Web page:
Molly looked at Bill like he was crazy. “Oh for crissake, Bill,” she said. “You know that veterinarians don’t make house calls in order to spay cats at people’s homes. You need to bring the cat to the animal hospital for that.” Then she handed him a paper towel and told him to clean up the mess he made on the table.

Bill grabbed the paper towel and dabbed up the coffee. “Well then, you’re going to have to get her in the damn cat carrier,” he responded. “Whenever I would try to cram her into her carrier, she would splay her four paws wide and I never was able to get her in it.”83800A0C-0CFE-4F04-85A9-56532446CFB0Written for today’s Stream of Consciousness Saturday prompt from Linda G. Hill. Our task was to write a post using “spay,” “spray,” and/or “spray” in it. Done, done, and done.

Fandango’s Friday Flashback — May 29

Wouldn’t you like to expose your newer readers to some of you earlier posts that they might never have seen? Or remind your long term followers of posts that they might not remember? Each Friday I will publish a post I wrote on this exact date in a previous year.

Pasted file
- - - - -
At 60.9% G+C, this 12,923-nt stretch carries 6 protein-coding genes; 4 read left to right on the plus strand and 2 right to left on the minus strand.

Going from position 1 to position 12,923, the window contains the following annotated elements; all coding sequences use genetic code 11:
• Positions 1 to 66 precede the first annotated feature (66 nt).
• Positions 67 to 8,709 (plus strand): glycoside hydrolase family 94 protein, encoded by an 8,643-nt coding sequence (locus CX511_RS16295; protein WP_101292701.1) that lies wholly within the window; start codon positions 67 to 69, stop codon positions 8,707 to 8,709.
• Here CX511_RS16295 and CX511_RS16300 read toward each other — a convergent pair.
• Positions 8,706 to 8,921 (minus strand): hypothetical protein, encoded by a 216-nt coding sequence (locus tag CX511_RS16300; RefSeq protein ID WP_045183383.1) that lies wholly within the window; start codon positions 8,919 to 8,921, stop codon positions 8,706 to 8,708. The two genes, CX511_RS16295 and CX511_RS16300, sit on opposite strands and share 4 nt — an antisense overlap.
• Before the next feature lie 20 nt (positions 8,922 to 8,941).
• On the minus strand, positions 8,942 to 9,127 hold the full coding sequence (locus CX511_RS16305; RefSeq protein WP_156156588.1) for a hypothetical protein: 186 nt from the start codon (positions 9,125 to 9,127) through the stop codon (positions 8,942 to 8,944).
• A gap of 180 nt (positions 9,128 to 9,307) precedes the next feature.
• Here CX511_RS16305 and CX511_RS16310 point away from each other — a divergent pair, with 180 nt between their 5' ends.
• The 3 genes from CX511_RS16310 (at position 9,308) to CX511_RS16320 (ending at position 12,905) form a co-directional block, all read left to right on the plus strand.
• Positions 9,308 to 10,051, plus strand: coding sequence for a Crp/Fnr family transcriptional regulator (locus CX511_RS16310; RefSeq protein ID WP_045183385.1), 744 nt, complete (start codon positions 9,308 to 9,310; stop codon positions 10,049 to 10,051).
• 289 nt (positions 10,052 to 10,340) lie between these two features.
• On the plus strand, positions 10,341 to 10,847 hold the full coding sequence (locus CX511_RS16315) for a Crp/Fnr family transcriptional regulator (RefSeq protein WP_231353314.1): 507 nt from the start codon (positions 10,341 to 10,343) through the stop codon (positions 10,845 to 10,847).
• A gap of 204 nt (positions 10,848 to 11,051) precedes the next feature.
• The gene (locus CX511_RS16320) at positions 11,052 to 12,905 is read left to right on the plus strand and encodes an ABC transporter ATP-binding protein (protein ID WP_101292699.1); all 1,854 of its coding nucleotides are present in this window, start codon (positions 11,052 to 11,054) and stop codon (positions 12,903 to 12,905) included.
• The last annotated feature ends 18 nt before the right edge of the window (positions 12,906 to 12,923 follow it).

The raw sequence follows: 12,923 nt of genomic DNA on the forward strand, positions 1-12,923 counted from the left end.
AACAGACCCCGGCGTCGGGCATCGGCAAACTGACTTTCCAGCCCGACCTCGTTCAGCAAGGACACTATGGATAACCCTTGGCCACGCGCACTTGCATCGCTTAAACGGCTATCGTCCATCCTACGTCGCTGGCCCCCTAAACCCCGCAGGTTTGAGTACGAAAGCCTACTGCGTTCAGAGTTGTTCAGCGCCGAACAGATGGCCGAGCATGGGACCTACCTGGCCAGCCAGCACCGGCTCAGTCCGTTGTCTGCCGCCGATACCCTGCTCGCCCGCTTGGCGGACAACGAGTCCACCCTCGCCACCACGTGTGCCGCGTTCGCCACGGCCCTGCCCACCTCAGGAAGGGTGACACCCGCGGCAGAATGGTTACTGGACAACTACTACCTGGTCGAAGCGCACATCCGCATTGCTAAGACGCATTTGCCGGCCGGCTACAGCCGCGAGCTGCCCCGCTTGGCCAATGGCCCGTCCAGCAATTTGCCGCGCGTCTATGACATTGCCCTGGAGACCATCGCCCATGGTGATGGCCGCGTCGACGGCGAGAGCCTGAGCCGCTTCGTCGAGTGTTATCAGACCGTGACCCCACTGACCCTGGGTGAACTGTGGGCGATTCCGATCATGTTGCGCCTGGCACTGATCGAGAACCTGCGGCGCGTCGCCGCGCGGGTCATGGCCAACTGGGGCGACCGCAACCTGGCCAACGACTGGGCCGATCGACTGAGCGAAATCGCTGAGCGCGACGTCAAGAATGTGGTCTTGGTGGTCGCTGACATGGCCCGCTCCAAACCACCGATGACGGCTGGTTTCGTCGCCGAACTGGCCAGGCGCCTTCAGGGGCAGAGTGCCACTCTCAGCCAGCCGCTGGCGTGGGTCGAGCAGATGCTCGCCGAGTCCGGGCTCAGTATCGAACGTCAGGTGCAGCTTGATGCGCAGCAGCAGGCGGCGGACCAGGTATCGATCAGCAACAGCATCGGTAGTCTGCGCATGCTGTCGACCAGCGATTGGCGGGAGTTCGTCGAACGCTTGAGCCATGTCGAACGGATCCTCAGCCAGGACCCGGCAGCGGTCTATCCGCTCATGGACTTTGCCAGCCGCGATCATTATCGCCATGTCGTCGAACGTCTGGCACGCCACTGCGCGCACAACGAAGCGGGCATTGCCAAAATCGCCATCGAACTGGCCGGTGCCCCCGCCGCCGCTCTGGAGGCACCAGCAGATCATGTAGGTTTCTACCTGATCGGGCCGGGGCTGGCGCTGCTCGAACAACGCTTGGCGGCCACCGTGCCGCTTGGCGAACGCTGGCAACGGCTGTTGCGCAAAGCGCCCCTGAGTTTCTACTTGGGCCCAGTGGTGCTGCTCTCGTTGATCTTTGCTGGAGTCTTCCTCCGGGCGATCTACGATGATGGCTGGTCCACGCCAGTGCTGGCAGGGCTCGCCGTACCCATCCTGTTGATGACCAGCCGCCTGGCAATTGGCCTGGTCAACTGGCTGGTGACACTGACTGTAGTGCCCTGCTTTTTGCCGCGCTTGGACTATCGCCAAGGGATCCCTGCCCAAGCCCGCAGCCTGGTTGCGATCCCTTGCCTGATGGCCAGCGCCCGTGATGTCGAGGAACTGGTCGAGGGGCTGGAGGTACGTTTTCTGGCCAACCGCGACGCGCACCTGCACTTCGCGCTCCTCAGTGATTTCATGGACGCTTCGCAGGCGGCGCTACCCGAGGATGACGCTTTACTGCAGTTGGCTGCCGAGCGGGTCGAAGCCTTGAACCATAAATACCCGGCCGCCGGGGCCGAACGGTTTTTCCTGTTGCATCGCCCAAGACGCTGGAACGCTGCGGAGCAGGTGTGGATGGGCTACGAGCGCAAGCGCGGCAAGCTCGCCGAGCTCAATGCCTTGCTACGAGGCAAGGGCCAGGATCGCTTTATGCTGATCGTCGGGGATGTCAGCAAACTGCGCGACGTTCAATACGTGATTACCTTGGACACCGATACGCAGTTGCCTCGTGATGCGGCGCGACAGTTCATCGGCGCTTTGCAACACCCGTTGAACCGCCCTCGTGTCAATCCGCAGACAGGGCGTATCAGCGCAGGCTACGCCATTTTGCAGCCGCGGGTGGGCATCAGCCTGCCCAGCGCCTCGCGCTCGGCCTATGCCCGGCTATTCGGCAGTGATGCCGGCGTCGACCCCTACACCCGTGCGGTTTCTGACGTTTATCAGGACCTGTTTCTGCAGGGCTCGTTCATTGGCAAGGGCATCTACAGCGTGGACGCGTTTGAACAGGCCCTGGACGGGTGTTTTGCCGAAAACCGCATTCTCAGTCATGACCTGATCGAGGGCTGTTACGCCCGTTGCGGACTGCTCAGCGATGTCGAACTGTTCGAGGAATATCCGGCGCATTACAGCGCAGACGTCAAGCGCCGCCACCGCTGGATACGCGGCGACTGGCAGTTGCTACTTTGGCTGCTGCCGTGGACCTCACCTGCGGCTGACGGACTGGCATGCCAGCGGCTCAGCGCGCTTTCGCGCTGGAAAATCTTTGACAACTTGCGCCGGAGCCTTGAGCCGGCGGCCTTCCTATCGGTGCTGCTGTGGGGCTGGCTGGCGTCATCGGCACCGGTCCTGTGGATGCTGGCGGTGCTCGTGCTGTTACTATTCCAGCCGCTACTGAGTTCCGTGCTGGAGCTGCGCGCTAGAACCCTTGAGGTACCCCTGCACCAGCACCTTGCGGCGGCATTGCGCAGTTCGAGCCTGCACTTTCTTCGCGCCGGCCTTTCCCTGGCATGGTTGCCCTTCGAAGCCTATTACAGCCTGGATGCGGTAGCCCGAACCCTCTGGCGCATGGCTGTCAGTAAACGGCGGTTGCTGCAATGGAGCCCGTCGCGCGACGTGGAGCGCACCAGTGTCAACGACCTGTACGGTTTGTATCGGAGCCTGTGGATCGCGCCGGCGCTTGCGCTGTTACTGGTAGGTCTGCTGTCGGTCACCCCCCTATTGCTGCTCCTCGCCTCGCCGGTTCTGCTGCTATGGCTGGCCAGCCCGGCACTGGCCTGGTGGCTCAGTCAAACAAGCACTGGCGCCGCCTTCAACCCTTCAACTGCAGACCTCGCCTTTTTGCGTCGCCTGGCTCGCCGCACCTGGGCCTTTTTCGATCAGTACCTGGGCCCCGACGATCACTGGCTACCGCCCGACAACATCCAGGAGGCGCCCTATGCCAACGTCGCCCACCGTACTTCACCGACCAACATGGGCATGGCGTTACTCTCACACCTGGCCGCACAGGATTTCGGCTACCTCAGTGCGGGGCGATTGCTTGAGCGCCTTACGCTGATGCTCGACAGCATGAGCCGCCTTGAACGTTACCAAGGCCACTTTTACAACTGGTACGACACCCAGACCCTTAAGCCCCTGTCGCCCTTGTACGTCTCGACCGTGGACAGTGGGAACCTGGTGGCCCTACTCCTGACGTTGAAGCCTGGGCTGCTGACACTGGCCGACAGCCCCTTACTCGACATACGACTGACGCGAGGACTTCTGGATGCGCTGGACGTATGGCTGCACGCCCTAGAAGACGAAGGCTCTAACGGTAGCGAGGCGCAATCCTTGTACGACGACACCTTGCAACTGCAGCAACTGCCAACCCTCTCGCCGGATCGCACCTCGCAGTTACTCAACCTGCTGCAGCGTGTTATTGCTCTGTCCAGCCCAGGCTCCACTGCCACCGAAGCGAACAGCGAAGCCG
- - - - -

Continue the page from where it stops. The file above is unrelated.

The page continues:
How about you? Why don’t you reach back into your own archives and highlight a post that you wrote on this very date in a previous year? You can repost your Friday Flashback post on your blog and pingback to this post. Or you can just write a comment below with a link to the post you selected.

If you’ve been blogging for less than a year, go ahead and choose a post that you previously published on this day (the 29th) of any month within the past year and link to that post in a comment.

This was originally published on May 29, 2010 on my old blog. We were still living back east when this took place, but we would shortly be moving to San Francisco.